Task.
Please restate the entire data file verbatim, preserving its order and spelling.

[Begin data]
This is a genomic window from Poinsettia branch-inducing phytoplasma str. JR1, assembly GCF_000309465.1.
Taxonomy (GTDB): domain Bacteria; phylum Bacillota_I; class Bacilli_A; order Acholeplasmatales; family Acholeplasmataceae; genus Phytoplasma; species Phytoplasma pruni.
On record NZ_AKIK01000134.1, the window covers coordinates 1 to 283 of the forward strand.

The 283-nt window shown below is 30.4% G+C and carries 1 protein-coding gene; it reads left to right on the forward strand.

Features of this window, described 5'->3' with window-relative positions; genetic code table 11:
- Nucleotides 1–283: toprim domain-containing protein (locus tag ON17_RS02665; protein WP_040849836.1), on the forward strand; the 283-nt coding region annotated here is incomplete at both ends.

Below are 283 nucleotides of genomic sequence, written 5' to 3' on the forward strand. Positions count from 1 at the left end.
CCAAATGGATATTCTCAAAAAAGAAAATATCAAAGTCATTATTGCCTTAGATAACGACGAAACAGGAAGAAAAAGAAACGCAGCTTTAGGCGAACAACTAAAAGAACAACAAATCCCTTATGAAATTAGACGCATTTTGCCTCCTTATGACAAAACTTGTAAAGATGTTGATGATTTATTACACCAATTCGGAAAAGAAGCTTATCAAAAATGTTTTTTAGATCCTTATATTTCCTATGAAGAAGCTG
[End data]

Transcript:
This is a genomic window from Poinsettia branch-inducing phytoplasma str. JR1, assembly GCF_000309465.1.
Taxonomy (GTDB): domain Bacteria; phylum Bacillota_I; class Bacilli_A; order Acholeplasmatales; family Acholeplasmataceae; genus Phytoplasma; species Phytoplasma pruni.
On record NZ_AKIK01000134.1, the window covers coordinates 1 to 283 of the forward strand.

The 283-nt window shown below is 30.4% G+C and carries 1 protein-coding gene; it reads left to right on the forward strand.

Features of this window, described 5'->3' with window-relative positions; genetic code table 11:
- Nucleotides 1–283: toprim domain-containing protein (locus tag ON17_RS02665; protein WP_040849836.1), on the forward strand; the 283-nt coding region annotated here is incomplete at both ends.

Below are 283 nucleotides of genomic sequence, written 5' to 3' on the forward strand. Positions count from 1 at the left end.
CCAAATGGATATTCTCAAAAAAGAAAATATCAAAGTCATTATTGCCTTAGATAACGACGAAACAGGAAGAAAAAGAAACGCAGCTTTAGGCGAACAACTAAAAGAACAACAAATCCCTTATGAAATTAGACGCATTTTGCCTCCTTATGACAAAACTTGTAAAGATGTTGATGATTTATTACACCAATTCGGAAAAGAAGCTTATCAAAAATGTTTTTTAGATCCTTATATTTCCTATGAAGAAGCTG